Todd Cobb took on a project to write about ghosts, hauntings, and other urban legends of Portland, Oregon. He solicited stories from anyone who had one about the city. What he got was a range of interesting stories, not-so-interesting stories, and a few crackpots who wasted his time.
Serial disappointments have a way of dulling one’s ambitions. Cobb couldn’t help it if some of the supernatural anecdotes were a bit boring, or if Portland simply didn’t have enough well-documented ghost stories to fill a book. At least one time, he invented a story entirely. It always seemed odd to him to write about “true” ghost stories, but he did get nervous that he was stretching the truth a little too far. But the publisher accepted what he’d written and the book came out in 2007. He became known, at least for awhile, as Portland’s “ghost guy.”
As the ghost guy, he heard more ghost stories, and then a strange thing started happening. He would hear the stories he wrote—parts he knows he made up—repeated back to him, by people he didn’t know and who didn’t realize that they’d read them in a book. He had written in the introduction, “When we move beyond the realm of science, we’re in the realm of faith. We believe because we believe.” But he was surprised that people believed so thoroughly and eagerly in ghosts that he’d just invented.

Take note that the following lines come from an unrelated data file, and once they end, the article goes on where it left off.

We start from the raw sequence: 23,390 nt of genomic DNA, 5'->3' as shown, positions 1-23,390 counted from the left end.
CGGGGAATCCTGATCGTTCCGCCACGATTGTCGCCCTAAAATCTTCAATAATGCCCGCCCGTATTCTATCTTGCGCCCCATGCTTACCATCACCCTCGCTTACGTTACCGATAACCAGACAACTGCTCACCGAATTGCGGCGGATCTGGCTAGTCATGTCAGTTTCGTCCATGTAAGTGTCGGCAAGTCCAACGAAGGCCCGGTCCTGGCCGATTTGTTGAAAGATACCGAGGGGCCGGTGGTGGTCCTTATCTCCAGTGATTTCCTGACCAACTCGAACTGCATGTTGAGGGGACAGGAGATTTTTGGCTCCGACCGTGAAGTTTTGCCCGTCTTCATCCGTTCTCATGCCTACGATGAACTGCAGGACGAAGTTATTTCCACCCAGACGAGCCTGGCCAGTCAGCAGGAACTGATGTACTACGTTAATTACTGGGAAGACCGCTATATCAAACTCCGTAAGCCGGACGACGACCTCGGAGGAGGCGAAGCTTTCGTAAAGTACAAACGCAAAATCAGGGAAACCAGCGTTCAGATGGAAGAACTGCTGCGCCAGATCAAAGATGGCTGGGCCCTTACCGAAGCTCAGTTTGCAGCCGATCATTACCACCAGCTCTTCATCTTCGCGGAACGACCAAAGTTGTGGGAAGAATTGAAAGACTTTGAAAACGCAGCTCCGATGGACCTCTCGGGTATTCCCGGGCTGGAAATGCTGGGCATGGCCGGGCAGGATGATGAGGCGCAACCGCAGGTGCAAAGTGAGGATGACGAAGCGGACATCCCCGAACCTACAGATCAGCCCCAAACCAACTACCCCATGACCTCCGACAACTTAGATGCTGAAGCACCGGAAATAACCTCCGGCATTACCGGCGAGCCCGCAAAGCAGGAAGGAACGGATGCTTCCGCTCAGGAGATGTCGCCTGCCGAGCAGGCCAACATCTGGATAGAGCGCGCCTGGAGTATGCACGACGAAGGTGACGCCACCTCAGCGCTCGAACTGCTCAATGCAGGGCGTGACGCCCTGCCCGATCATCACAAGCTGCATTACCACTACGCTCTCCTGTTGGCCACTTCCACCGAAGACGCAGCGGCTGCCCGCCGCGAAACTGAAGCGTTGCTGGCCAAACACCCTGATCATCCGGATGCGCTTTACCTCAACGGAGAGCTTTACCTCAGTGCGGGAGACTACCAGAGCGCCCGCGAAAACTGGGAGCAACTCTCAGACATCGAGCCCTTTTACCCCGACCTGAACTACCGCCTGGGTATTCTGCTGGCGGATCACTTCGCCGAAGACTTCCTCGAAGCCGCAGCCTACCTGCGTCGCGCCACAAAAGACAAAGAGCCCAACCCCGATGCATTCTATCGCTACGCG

“The first requirement for there being a ghost in a house is someone believing there’s a ghost in the house,” says Christopher Bader, a professor of sociology at Chapman University in Orange, California, who has spent years studying paranormal beliefs in America. A good story can be enough. So now, two haunted bars featured in Cobb’s book—only one of which had a ghost story prior its publication—are equally haunted.
Sarah Laskow went to both bars and talked to employees about the ghostly manifestations, which were strikingly similar. And she talked to experts about how people believe in ghosts because they want to believe in ghosts, which you can read about at Atlas Obscura.